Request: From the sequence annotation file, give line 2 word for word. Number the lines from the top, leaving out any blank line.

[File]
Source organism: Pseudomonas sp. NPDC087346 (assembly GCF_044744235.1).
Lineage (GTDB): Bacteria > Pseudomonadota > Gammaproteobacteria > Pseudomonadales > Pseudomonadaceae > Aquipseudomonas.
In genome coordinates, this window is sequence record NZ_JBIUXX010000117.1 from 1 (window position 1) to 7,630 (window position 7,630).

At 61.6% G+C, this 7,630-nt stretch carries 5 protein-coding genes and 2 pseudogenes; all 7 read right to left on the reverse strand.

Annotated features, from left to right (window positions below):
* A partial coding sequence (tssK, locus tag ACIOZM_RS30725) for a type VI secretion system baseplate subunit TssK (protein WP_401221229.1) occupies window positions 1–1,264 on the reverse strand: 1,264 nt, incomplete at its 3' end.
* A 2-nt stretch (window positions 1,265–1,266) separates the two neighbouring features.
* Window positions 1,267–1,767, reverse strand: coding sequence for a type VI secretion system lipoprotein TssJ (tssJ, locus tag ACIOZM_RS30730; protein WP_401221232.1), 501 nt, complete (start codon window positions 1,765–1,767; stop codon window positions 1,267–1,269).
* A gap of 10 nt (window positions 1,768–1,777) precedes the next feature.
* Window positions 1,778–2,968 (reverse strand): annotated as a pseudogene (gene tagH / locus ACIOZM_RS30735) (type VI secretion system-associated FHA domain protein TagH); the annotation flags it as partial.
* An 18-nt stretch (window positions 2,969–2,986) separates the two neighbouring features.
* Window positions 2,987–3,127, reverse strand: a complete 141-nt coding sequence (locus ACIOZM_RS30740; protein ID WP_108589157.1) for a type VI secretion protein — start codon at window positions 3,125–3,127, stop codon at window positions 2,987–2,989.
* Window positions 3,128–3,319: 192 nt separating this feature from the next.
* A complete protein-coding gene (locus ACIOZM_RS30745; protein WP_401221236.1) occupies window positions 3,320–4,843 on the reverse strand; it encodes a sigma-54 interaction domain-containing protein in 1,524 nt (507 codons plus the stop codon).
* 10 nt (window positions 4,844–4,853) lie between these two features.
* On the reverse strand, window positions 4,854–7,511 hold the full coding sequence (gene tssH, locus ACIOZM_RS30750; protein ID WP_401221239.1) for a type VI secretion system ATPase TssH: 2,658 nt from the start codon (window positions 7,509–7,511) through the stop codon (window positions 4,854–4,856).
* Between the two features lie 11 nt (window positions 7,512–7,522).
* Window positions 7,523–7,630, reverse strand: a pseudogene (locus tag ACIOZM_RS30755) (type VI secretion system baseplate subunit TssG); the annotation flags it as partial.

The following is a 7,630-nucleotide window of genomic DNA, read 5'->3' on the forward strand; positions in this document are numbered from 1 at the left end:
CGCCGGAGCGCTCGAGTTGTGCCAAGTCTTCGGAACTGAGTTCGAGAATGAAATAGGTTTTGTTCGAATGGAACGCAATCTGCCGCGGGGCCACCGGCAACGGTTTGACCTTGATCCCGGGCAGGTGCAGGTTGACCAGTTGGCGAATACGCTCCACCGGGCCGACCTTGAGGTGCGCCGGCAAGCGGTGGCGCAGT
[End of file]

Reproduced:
Lineage (GTDB): Bacteria > Pseudomonadota > Gammaproteobacteria > Pseudomonadales > Pseudomonadaceae > Aquipseudomonas.